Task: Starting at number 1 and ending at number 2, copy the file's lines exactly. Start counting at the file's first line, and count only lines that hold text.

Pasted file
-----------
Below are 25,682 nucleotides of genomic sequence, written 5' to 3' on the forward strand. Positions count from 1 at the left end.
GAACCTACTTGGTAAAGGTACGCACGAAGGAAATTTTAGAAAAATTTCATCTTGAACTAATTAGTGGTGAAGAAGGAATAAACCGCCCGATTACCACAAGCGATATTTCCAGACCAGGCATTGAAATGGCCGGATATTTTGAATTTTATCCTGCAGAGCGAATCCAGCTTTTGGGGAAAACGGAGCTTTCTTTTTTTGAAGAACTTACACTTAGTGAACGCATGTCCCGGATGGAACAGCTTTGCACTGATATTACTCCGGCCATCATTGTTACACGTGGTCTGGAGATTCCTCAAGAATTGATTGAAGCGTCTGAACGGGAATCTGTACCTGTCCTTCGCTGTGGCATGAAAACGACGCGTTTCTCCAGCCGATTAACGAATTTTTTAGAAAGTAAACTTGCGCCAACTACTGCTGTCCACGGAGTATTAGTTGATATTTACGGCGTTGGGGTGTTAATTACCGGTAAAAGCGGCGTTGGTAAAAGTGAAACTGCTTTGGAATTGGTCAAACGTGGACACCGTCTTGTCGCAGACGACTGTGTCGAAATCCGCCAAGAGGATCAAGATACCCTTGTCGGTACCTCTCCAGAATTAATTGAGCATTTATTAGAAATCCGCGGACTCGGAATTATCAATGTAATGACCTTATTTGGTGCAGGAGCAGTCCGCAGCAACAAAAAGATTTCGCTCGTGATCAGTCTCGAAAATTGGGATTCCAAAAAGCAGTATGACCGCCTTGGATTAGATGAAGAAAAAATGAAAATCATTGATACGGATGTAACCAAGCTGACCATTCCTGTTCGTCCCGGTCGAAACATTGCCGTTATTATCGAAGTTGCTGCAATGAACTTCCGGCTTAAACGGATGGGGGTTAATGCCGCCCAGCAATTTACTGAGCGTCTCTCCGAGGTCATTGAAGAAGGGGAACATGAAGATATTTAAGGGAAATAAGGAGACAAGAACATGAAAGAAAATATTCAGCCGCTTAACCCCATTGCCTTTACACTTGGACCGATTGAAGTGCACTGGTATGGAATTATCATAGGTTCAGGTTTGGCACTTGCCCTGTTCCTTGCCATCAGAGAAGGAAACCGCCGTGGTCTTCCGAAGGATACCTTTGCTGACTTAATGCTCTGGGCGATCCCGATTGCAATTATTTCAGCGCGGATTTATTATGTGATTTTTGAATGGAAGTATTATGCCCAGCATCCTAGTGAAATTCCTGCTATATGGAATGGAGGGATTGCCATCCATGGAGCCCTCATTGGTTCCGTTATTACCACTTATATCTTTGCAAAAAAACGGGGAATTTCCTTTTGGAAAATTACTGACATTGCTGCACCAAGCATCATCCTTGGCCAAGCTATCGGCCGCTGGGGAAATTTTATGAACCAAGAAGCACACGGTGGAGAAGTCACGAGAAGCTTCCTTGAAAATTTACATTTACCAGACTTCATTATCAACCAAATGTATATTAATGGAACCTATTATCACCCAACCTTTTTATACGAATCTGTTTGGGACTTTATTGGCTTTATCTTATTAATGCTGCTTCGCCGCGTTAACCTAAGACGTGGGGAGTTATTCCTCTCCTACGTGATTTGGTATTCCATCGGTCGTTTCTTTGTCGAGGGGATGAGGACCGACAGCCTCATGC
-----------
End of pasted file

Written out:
Below are 25,682 nucleotides of genomic sequence, written 5' to 3' on the forward strand. Positions count from 1 at the left end.
GAACCTACTTGGTAAAGGTACGCACGAAGGAAATTTTAGAAAAATTTCATCTTGAACTAATTAGTGGTGAAGAAGGAATAAACCGCCCGATTACCACAAGCGATATTTCCAGACCAGGCATTGAAATGGCCGGATATTTTGAATTTTATCCTGCAGAGCGAATCCAGCTTTTGGGGAAAACGGAGCTTTCTTTTTTTGAAGAACTTACACTTAGTGAACGCATGTCCCGGATGGAACAGCTTTGCACTGATATTACTCCGGCCATCATTGTTACACGTGGTCTGGAGATTCCTCAAGAATTGATTGAAGCGTCTGAACGGGAATCTGTACCTGTCCTTCGCTGTGGCATGAAAACGACGCGTTTCTCCAGCCGATTAACGAATTTTTTAGAAAGTAAACTTGCGCCAACTACTGCTGTCCACGGAGTATTAGTTGATATTTACGGCGTTGGGGTGTTAATTACCGGTAAAAGCGGCGTTGGTAAAAGTGAAACTGCTTTGGAATTGGTCAAACGTGGACACCGTCTTGTCGCAGACGACTGTGTCGAAATCCGCCAAGAGGATCAAGATACCCTTGTCGGTACCTCTCCAGAATTAATTGAGCATTTATTAGAAATCCGCGGACTCGGAATTATCAATGTAATGACCTTATTTGGTGCAGGAGCAGTCCGCAGCAACAAAAAGATTTCGCTCGTGATCAGTCTCGAAAATTGGGATTCCAAAAAGCAGTATGACCGCCTTGGATTAGATGAAGAAAAAATGAAAATCATTGATACGGATGTAACCAAGCTGACCATTCCTGTTCGTCCCGGTCGAAACATTGCCGTTATTATCGAAGTTGCTGCAATGAACTTCCGGCTTAAACGGATGGGGGTTAATGCCGCCCAGCAATTTACTGAGCGTCTCTCCGAGGTCATTGAAGAAGGGGAACATGAAGATATTTAAGGGAAATAAGGAGACAAGAACATGAAAGAAAATATTCAGCCGCTTAACCCCATTGCCTTTACACTTGGACCGATTGAAGTGCACTGGTATGGAATTATCATAGGTTCAGGTTTGGCACTTGCCCTGTTCCTTGCCATCAGAGAAGGAAACCGCCGTGGTCTTCCGAAGGATACCTTTGCTGACTTAATGCTCTGGGCGATCCCGATTGCAATTATTTCAGCGCGGATTTATTATGTGATTTTTGAATGGAAGTATTATGCCCAGCATCCTAGTGAAATTCCTGCTATATGGAATGGAGGGATTGCCATCCATGGAGCCCTCATTGGTTCCGTTATTACCACTTATATCTTTGCAAAAAAACGGGGAATTTCCTTTTGGAAAATTACTGACATTGCTGCACCAAGCATCATCCTTGGCCAAGCTATCGGCCGCTGGGGAAATTTTATGAACCAAGAAGCACACGGTGGAGAAGTCACGAGAAGCTTCCTTGAAAATTTACATTTACCAGACTTCATTATCAACCAAATGTATATTAATGGAACCTATTATCACCCAACCTTTTTATACGAATCTGTTTGGGACTTTATTGGCTTTATCTTATTAATGCTGCTTCGCCGCGTTAACCTAAGACGTGGGGAGTTATTCCTCTCCTACGTGATTTGGTATTCCATCGGTCGTTTCTTTGTCGAGGGGATGAGGACCGACAGCCTCATGC